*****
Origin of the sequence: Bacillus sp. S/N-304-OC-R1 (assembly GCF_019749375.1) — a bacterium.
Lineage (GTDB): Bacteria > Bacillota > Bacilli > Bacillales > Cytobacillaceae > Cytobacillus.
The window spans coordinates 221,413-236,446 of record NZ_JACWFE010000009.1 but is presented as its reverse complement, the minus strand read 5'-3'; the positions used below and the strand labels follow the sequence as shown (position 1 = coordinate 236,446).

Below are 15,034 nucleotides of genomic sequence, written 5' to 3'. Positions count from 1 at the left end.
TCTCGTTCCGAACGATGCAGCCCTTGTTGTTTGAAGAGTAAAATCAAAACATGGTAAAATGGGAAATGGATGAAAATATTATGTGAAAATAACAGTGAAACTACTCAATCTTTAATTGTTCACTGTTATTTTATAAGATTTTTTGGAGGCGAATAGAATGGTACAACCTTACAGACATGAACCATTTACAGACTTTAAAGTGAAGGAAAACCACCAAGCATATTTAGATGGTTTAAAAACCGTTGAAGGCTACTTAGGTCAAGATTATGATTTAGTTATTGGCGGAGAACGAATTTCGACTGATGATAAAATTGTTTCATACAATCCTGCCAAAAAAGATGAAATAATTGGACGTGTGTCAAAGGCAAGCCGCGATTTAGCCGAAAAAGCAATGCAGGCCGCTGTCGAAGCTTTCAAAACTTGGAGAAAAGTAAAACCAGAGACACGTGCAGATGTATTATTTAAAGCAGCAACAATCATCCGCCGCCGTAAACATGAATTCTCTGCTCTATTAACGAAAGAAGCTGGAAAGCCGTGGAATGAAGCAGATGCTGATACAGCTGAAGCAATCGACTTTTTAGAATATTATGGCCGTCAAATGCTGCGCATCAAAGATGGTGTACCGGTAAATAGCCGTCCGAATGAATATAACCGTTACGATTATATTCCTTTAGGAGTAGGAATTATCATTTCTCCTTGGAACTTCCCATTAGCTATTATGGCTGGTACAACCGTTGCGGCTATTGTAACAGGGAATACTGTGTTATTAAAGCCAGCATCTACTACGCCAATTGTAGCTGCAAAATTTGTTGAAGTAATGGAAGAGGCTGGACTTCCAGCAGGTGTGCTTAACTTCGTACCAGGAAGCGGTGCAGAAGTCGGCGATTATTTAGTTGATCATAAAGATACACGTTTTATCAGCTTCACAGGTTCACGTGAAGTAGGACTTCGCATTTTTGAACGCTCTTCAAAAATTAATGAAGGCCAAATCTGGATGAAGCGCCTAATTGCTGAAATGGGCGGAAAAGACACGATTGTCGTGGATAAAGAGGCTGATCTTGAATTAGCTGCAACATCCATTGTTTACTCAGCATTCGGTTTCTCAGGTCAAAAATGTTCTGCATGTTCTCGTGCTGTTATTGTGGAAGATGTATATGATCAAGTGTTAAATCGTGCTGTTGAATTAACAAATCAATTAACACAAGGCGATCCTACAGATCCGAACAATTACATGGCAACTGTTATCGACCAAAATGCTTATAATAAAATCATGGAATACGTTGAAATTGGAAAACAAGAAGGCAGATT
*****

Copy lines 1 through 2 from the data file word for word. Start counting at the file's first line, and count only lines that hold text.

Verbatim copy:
Origin of the sequence: Bacillus sp. S/N-304-OC-R1 (assembly GCF_019749375.1) — a bacterium.
Lineage (GTDB): Bacteria > Bacillota > Bacilli > Bacillales > Cytobacillaceae > Cytobacillus.